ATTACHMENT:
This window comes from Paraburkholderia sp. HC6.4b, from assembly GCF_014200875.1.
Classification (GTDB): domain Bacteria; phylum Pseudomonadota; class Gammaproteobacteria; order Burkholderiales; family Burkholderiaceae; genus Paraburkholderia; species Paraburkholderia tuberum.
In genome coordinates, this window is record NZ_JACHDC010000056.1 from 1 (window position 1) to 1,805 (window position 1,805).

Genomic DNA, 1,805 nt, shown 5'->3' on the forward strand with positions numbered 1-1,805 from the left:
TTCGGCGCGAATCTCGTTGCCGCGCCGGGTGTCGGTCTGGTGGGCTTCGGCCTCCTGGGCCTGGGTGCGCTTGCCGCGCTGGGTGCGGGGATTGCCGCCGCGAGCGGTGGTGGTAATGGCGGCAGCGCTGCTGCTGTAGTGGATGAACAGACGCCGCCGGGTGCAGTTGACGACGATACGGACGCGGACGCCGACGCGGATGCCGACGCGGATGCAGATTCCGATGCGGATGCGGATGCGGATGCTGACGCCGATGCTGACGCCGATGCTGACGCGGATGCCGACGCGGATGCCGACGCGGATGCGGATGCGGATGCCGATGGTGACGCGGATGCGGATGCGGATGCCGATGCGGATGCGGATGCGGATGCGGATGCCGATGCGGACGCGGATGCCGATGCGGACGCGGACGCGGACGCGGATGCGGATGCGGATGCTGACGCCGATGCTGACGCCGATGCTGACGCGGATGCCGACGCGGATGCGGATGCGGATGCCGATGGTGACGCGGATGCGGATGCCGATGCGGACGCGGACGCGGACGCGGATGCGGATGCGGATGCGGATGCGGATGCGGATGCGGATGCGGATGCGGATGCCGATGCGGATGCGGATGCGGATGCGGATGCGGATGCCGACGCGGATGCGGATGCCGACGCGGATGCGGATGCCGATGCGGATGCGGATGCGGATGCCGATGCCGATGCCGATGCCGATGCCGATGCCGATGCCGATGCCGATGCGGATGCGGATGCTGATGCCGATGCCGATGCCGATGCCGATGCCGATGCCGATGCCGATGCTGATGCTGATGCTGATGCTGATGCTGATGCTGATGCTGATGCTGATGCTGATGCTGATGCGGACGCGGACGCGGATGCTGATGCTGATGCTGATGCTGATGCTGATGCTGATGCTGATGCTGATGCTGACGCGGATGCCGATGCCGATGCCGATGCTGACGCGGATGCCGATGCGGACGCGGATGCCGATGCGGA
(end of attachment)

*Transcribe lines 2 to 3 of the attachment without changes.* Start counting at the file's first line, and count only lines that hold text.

Classification (GTDB): domain Bacteria; phylum Pseudomonadota; class Gammaproteobacteria; order Burkholderiales; family Burkholderiaceae; genus Paraburkholderia; species Paraburkholderia tuberum.
In genome coordinates, this window is record NZ_JACHDC010000056.1 from 1 (window position 1) to 1,805 (window position 1,805).